Vancouver Island marmot facing a new threat: creeping treeline

Habitat of the endangered Vancouver Island marmot is disappearing as the warming climate allows trees to grow higher up mountainsides, turning alpine meadows into forest.

Adam Taylor, executive director of the Marmot Recovery Foundation, said the Vancouver Island marmot needs the treeless high-altitude meadows to see, avoid and escape predators.

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Taylor said as little as 20 years ago, biologists would sit alongside one prominent marmot meadow in the Nanaimo Lakes area and count the animals.

Now that meadow is filled with small trees.

“And where there are trees, marmots simply don’t survive,” he said.

“They get eaten pretty fast.”

The disappearance of alpine meadows is being studied around the province by scientists from the Royal B.C. Museum.

Alpine meadows on Vancouver Island are home to about 200 wild Vancouver Island marmots. Another 50 are in zoos in Calgary and Toronto, part of a captive breeding program raising animals for re-introduction into the wild.

But with climate change, the “creeping treeline” is forcing members of Taylor’s foundation to make changes to marmot recovery plans.

Biologists are removing small trees growing in marmot meadows. They are also establishing new colonies in Strathcona Park where the habitat change appears to be occurring in a less drastic fashion.

Taylor said the alpine meadows of the Nanaimo Lakes area are on mountaintops being taken over by trees. “They are like these islands of marmot habitat that are being swallowed up by this sea of trees.”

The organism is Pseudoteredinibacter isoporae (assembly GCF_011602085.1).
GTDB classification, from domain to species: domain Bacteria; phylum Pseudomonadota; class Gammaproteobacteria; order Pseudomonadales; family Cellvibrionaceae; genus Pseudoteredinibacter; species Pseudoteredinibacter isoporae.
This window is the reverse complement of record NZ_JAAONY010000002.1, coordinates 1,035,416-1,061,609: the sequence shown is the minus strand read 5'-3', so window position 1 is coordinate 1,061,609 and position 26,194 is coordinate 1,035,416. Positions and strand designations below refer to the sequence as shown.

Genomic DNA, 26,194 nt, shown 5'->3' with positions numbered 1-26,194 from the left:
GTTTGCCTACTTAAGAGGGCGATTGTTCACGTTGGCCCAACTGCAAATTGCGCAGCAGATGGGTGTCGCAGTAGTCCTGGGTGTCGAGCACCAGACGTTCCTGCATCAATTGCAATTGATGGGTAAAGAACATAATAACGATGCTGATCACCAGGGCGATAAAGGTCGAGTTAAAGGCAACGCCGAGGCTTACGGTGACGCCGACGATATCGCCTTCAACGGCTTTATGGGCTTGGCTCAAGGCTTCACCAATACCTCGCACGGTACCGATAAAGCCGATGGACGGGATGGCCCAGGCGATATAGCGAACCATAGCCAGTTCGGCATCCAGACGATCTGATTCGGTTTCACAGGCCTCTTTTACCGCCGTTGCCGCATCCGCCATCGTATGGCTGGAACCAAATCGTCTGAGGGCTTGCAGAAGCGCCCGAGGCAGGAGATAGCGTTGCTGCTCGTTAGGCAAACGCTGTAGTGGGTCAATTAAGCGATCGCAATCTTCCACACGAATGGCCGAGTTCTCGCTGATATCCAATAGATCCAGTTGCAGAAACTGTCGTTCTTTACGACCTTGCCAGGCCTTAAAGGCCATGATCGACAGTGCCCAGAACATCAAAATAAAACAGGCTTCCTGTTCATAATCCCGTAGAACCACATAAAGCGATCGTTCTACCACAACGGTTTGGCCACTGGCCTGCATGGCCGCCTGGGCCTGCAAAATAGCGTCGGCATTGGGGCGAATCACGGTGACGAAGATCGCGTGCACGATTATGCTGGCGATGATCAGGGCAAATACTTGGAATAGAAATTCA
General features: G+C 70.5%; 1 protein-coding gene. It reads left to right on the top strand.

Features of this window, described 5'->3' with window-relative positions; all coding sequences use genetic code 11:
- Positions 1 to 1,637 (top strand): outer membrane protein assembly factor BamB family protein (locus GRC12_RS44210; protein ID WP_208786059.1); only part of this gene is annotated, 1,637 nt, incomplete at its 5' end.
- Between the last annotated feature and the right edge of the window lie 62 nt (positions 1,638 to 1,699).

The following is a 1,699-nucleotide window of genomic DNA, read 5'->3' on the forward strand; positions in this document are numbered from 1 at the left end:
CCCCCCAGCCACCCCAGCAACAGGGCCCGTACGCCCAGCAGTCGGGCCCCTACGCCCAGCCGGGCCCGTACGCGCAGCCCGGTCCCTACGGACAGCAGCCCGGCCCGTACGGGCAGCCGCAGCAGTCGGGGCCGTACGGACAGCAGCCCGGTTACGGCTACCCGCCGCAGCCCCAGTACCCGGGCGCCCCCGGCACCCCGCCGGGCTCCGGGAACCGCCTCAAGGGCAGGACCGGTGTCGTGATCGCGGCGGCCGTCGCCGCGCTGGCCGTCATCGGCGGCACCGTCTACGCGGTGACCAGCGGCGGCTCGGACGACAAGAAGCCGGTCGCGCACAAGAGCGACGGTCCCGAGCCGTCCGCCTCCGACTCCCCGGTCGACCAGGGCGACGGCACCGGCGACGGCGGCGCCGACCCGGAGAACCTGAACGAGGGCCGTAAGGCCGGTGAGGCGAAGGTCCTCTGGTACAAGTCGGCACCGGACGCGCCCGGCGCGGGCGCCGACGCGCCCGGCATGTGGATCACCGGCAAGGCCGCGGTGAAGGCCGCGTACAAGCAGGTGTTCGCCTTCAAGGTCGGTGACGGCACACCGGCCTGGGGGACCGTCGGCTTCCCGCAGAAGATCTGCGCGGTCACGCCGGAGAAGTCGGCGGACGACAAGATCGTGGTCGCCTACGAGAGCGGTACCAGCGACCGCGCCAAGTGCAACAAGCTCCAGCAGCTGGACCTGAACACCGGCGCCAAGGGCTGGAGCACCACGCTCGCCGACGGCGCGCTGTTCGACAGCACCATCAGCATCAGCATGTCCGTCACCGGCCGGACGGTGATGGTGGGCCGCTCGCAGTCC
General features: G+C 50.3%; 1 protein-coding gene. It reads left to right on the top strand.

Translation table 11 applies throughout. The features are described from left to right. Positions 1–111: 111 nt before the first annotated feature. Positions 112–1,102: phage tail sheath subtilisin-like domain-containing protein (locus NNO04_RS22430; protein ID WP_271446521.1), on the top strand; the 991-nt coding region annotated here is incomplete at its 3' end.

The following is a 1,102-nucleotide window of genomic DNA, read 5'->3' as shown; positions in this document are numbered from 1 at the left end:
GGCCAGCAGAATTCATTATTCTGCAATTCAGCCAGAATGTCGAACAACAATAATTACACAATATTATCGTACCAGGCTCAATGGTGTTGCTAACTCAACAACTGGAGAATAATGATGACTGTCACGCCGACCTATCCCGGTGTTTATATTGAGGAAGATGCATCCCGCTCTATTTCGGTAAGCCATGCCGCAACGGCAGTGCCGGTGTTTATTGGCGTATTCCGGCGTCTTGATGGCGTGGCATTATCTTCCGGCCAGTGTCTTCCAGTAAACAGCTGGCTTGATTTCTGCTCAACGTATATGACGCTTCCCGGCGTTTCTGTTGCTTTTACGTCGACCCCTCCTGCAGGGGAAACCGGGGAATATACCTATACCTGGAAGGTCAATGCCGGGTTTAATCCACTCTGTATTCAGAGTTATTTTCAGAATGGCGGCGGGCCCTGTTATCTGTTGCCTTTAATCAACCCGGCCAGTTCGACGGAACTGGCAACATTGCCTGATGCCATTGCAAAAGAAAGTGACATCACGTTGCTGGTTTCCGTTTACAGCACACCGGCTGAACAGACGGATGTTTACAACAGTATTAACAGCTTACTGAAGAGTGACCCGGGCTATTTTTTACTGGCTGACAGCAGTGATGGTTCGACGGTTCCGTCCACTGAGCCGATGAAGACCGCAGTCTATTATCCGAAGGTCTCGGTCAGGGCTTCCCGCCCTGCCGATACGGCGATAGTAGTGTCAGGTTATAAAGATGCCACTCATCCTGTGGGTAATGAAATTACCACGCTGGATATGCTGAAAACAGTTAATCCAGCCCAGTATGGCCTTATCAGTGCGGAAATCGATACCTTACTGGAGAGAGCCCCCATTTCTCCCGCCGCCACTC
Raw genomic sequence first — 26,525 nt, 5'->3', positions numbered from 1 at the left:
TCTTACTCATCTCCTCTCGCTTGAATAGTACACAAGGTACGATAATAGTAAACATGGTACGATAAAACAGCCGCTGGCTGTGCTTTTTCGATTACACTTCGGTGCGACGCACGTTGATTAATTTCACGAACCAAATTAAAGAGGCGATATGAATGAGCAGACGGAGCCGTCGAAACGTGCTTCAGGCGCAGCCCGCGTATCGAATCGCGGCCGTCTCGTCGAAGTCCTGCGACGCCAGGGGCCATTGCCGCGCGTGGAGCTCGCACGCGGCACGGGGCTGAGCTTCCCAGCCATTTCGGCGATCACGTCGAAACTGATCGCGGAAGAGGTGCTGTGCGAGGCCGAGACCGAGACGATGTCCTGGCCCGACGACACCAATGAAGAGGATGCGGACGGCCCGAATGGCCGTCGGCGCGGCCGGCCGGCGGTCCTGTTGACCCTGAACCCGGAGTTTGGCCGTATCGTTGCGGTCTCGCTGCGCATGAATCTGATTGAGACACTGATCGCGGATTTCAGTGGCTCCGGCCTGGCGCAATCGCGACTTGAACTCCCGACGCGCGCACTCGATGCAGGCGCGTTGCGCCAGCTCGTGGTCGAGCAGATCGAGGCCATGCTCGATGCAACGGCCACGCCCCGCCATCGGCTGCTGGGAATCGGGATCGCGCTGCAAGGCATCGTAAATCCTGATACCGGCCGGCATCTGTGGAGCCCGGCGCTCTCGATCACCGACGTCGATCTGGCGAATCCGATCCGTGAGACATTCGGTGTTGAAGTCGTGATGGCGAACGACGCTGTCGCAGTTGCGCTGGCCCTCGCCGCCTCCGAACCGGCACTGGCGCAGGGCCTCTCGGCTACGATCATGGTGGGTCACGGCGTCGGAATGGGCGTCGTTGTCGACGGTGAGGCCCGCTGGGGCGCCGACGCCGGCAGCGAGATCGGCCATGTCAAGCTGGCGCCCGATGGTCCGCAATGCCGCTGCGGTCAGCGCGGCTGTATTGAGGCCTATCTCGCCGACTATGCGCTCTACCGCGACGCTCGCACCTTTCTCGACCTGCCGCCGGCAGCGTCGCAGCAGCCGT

But alpine habitat in Strathcona Park seems to occur in broader bands across the sides of its mountains. It’s hoped as the treeline creeps up, so will the marmot meadows.

“We have to cross our fingers and hope it plays out the way we think it will,” Taylor said.

Alpine meadows are also being studied by biologists in Kluane National Park in the southwest corner of the Yukon and an adjacent area in a northwestern corner B.C. in the Atlin area.

Ken Marr, a botanist with the Royal B.C. Museum, said the mountain tree line, the elevation above which trees won’t grow, seems to be linked to temperature. If July doesn’t warm up beyond 10 C, trees don’t grow.

“As the globe warms up, it’s totally predictable, and is documented in some areas, that the treeline will move higher,” Marr said.

He said alpine meadows are home to smaller plants, such as grasses, which might disappear. He and other museum scientists have conducted surveys this summer in the province’s northwest corner. Biologists collect specimens of organisms in habitats on mountain slopes.

Marr said the museum’s role is to build and maintain specimen collections from all regions of the province.

“Are species being lost? Without a baseline, without even knowing what is there now, you can’t draw any conclusions about what is there in the future.”

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